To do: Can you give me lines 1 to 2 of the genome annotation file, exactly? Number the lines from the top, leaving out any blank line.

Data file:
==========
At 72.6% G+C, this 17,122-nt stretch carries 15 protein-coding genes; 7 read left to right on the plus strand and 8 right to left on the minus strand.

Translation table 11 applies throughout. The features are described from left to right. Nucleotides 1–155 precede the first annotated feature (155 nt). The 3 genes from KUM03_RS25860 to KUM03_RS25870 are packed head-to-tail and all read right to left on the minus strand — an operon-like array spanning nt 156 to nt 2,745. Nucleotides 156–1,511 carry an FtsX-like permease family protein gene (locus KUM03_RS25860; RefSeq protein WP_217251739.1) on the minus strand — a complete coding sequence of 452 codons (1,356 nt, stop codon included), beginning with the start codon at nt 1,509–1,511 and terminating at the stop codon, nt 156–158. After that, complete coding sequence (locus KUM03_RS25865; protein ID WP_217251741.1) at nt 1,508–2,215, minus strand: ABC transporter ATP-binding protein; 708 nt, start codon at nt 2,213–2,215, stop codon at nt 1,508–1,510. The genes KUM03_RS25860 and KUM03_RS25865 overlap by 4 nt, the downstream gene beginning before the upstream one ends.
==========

At 72.6% G+C, this 17,122-nt stretch carries 15 protein-coding genes; 7 read left to right on the plus strand and 8 right to left on the minus strand.

Translation table 11 applies throughout. The features are described from left to right. Nucleotides 1–155 precede the first annotated feature (155 nt). The 3 genes from KUM03_RS25860 to KUM03_RS25870 are packed head-to-tail and all read right to left on the minus strand — an operon-like array spanning nt 156 to nt 2,745. Nucleotides 156–1,511 carry an FtsX-like permease family protein gene (locus KUM03_RS25860; RefSeq protein WP_217251739.1) on the minus strand — a complete coding sequence of 452 codons (1,356 nt, stop codon included), beginning with the start codon at nt 1,509–1,511 and terminating at the stop codon, nt 156–158. After that, complete coding sequence (locus KUM03_RS25865; protein ID WP_217251741.1) at nt 1,508–2,215, minus strand: ABC transporter ATP-binding protein; 708 nt, start codon at nt 2,213–2,215, stop codon at nt 1,508–1,510. The genes KUM03_RS25860 and KUM03_RS25865 overlap by 4 nt, the downstream gene beginning before the upstream one ends.